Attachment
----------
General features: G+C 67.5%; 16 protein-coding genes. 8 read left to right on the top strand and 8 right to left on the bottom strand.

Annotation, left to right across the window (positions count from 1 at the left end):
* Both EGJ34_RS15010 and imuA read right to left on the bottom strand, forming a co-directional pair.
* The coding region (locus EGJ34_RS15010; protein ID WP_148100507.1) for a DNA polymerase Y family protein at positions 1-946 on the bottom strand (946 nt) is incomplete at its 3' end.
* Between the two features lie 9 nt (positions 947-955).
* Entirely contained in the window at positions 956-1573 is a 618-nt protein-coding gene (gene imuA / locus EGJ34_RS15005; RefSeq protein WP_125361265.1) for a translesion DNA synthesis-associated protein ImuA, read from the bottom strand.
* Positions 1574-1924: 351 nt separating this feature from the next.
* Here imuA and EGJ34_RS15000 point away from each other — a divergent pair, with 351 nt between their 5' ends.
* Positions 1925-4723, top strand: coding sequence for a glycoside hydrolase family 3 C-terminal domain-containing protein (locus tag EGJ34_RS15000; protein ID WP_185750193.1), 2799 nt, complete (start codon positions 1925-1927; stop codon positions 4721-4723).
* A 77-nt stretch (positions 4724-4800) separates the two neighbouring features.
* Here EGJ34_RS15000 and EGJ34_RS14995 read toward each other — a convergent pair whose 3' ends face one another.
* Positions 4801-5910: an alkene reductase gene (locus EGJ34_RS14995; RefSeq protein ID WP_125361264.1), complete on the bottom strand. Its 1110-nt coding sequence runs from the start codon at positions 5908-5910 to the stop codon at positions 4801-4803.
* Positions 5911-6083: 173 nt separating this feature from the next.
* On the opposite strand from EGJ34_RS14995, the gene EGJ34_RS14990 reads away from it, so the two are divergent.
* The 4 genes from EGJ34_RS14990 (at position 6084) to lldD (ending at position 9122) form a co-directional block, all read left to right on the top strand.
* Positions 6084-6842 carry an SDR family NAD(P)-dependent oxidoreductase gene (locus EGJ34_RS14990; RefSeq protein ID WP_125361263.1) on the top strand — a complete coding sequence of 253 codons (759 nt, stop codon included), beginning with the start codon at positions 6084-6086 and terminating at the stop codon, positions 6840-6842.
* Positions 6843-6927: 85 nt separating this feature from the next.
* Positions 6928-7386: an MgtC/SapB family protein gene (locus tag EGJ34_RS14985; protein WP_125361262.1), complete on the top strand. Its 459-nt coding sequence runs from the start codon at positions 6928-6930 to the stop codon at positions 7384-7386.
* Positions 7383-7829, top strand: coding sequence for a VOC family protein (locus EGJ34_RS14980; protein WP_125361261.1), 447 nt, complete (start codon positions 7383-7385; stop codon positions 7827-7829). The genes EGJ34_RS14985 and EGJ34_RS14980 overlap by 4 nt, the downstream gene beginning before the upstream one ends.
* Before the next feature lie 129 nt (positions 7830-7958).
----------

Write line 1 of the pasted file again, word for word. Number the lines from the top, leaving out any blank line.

General features: G+C 67.5%; 16 protein-coding genes. 8 read left to right on the top strand and 8 right to left on the bottom strand.